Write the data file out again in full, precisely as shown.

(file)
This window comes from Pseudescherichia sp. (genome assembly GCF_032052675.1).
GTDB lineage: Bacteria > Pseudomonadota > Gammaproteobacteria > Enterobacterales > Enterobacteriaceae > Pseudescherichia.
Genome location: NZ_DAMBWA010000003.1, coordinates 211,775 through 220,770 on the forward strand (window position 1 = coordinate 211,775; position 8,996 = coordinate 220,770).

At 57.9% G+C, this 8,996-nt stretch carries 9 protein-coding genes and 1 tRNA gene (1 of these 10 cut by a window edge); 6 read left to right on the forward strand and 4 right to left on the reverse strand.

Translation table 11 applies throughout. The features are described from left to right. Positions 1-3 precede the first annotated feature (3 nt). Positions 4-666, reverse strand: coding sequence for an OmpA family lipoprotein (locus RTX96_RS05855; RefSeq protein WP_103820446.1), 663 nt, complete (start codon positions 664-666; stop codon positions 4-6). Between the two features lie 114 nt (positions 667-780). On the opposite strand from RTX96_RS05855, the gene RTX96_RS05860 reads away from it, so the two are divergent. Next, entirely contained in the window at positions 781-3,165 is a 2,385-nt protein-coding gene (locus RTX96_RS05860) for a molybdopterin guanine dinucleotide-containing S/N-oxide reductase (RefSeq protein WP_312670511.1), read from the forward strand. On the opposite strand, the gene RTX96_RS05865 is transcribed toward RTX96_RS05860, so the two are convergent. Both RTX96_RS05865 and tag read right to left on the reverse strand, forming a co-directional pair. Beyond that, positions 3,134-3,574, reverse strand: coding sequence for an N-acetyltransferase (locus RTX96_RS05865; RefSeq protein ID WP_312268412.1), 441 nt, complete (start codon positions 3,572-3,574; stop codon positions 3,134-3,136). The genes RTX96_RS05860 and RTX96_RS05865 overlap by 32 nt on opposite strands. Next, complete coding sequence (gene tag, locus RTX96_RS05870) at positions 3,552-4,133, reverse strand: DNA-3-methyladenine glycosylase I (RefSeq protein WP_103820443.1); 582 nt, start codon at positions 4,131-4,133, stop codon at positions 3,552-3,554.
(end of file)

This window comes from Pseudescherichia sp. (genome assembly GCF_032052675.1).
GTDB lineage: Bacteria > Pseudomonadota > Gammaproteobacteria > Enterobacterales > Enterobacteriaceae > Pseudescherichia.
Genome location: NZ_DAMBWA010000003.1, coordinates 211,775 through 220,770 on the forward strand (window position 1 = coordinate 211,775; position 8,996 = coordinate 220,770).

At 57.9% G+C, this 8,996-nt stretch carries 9 protein-coding genes and 1 tRNA gene (1 of these 10 cut by a window edge); 6 read left to right on the forward strand and 4 right to left on the reverse strand.

Translation table 11 applies throughout. The features are described from left to right. Positions 1-3 precede the first annotated feature (3 nt). Positions 4-666, reverse strand: coding sequence for an OmpA family lipoprotein (locus RTX96_RS05855; RefSeq protein WP_103820446.1), 663 nt, complete (start codon positions 664-666; stop codon positions 4-6). Between the two features lie 114 nt (positions 667-780). On the opposite strand from RTX96_RS05855, the gene RTX96_RS05860 reads away from it, so the two are divergent. Next, entirely contained in the window at positions 781-3,165 is a 2,385-nt protein-coding gene (locus RTX96_RS05860) for a molybdopterin guanine dinucleotide-containing S/N-oxide reductase (RefSeq protein WP_312670511.1), read from the forward strand. On the opposite strand, the gene RTX96_RS05865 is transcribed toward RTX96_RS05860, so the two are convergent. Both RTX96_RS05865 and tag read right to left on the reverse strand, forming a co-directional pair. Beyond that, positions 3,134-3,574, reverse strand: coding sequence for an N-acetyltransferase (locus RTX96_RS05865; RefSeq protein ID WP_312268412.1), 441 nt, complete (start codon positions 3,572-3,574; stop codon positions 3,134-3,136). The genes RTX96_RS05860 and RTX96_RS05865 overlap by 32 nt on opposite strands. Next, complete coding sequence (gene tag, locus RTX96_RS05870) at positions 3,552-4,133, reverse strand: DNA-3-methyladenine glycosylase I (RefSeq protein WP_103820443.1); 582 nt, start codon at positions 4,131-4,133, stop codon at positions 3,552-3,554.